Sarah Waters – Affinity
In a world where twenty-seven year old women are called “spinsters” and they aren’t allowed to study further, despite being inclined towards academia, where they still need their mother’s permission to carry out certain activities, and where they’re bound by society’s rules and regulations, this story is about a woman desperately trying to find her place and her footing while her siblings are getting married, having babies and moving ahead.
It’s also a story about another woman, a spiritualist, who has been imprisoned due to her involvement in an affair which led to the unfortunate demise of one of her clients. She blames it on the spirits who she interacts with, but there isn’t any evidence in her favour.
Set in London in the 1870s, this book is about two women: Selina, the prisoner (and spiritualist) and Margaret, the Lady Visitor at the prison who is trying to overcome an “illness.”
Early on in the book, Margaret’s visit to Millibank Prison are more about meeting Selina (who she’s never met before), than the other prisoners. Selina, who communicates with various spirits from the prison cell as well, interacts with Margaret’s father who passed away two years previously. As they form a special spiritual bond – a result of loneliness and despondence – they start sharing the details of their past (and their present), which brings them closer together, leading Margaret to believe that Selina is her “affinity.”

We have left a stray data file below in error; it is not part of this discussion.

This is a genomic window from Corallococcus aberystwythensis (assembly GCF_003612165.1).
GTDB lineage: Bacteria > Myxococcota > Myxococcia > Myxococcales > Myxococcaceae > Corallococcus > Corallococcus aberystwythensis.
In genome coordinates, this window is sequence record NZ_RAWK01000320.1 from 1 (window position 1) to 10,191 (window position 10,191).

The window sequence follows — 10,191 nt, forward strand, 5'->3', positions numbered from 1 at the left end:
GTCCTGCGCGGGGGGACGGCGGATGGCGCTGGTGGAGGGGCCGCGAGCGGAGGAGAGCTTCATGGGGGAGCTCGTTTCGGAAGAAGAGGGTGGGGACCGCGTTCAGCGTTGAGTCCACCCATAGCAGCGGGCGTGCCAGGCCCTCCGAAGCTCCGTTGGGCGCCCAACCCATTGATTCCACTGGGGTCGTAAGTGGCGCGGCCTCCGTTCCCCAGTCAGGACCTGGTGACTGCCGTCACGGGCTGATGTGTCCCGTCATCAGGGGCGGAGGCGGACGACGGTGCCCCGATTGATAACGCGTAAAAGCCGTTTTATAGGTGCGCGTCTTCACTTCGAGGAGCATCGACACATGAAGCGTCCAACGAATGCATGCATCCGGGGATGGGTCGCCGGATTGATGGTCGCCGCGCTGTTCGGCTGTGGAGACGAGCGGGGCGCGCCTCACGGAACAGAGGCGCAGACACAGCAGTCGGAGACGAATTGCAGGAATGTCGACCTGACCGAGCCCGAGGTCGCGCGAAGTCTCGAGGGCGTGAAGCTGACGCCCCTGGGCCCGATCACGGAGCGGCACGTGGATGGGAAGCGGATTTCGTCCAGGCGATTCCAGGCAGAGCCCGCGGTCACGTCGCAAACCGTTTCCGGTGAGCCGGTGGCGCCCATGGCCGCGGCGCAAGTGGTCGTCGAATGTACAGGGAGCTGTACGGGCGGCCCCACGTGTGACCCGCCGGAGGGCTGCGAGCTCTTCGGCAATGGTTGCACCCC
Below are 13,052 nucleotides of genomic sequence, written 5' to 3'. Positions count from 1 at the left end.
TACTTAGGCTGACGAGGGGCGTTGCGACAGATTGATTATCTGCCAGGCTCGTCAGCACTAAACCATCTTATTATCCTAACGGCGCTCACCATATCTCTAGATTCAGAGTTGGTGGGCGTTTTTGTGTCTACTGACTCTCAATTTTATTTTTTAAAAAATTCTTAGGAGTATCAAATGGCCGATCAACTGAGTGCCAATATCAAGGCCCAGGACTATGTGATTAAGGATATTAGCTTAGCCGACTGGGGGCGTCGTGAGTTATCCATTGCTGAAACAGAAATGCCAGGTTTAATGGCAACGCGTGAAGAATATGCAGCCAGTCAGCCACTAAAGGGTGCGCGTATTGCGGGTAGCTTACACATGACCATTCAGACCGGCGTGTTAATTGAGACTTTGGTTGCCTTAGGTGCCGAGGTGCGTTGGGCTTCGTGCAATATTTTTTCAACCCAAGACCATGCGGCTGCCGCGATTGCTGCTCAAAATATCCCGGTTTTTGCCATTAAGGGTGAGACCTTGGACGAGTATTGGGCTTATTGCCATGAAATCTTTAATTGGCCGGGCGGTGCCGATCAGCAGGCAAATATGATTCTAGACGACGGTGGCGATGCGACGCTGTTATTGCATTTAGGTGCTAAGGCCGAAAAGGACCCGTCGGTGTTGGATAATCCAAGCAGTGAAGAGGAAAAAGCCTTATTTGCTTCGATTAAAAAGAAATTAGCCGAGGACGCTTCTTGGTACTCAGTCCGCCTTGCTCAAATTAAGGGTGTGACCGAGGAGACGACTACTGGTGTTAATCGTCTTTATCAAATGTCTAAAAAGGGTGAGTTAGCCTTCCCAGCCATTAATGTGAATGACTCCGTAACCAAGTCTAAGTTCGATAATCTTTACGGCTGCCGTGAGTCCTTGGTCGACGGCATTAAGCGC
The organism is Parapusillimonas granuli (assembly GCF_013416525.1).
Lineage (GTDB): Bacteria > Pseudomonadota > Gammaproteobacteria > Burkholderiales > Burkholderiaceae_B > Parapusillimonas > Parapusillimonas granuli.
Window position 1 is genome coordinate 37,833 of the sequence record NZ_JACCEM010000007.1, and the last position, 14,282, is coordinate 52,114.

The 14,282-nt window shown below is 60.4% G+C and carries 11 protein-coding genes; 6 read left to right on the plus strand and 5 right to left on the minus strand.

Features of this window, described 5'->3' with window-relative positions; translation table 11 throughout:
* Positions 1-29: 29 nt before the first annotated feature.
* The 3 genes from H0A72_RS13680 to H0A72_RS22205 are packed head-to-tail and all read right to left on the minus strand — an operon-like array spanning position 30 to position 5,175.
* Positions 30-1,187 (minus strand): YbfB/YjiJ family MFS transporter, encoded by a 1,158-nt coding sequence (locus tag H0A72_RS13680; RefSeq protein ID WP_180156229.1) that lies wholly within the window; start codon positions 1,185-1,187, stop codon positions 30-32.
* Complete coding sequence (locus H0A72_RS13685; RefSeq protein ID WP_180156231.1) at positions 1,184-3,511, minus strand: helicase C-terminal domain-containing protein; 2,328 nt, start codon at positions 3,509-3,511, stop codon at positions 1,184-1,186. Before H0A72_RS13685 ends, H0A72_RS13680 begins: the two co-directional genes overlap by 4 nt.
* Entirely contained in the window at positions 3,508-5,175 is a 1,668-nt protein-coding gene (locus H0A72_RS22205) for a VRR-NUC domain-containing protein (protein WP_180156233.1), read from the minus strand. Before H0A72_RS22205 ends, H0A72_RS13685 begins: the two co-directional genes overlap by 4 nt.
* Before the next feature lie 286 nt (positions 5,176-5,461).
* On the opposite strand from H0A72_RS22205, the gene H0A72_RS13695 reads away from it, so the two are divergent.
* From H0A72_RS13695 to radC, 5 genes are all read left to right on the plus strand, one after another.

One sympathises with Margaret, wonders whether Selina is really a spiritualist or not (well, I did – I don’t really have believe in spirits being able to interact with humans via various media), and dreads the prison – which essentially could be a character in itself. Dark and gloomy, with endless passages, odours, wards, and extremely strict (almost inhumane) matrons who patrol the wards and punish the prisoners for their crimes.
As I’ve come to expect with Sarah Waters’ novels, there’s a breathtaking plot twist, which just leaves the reader gripped to the book, long after they’ve turned the last page. The book is written in interleaving chapters of the present and the past: the present is Margaret’s voice, writing in her diary, and the past is Selina’s, presumably writing in her diary as well. Thus, the whole book is presented to us from the eyes of the two protagonists, and one does start seeing things from their points of view. It’s easy to relate to them, sympathise with their predicaments, and hope for a “happily ever after” that’s only ever seen in fairy tales.
While this book is no Fingersmith (I doubt Waters will be able to re-do that kind of magic), it is still immense in terms of character development and scene setting. It’s probably my second favourite book by Waters (although I still have Tipping The Velvet to go). I’ve read/heard many comments saying Waters is at her best while writing about the Victorian period, and as things stand, I’m bound to agree.
Have you read Affinity? Where do you think it stands amidst Sarah Waters’ other novels?
Filed under: Books 2010, Guardian 1000, Historical Fiction, Review, Sarah Waters, Somerset Maughm Award | 9 Comments
Tags: Sarah Waters, Victorian Society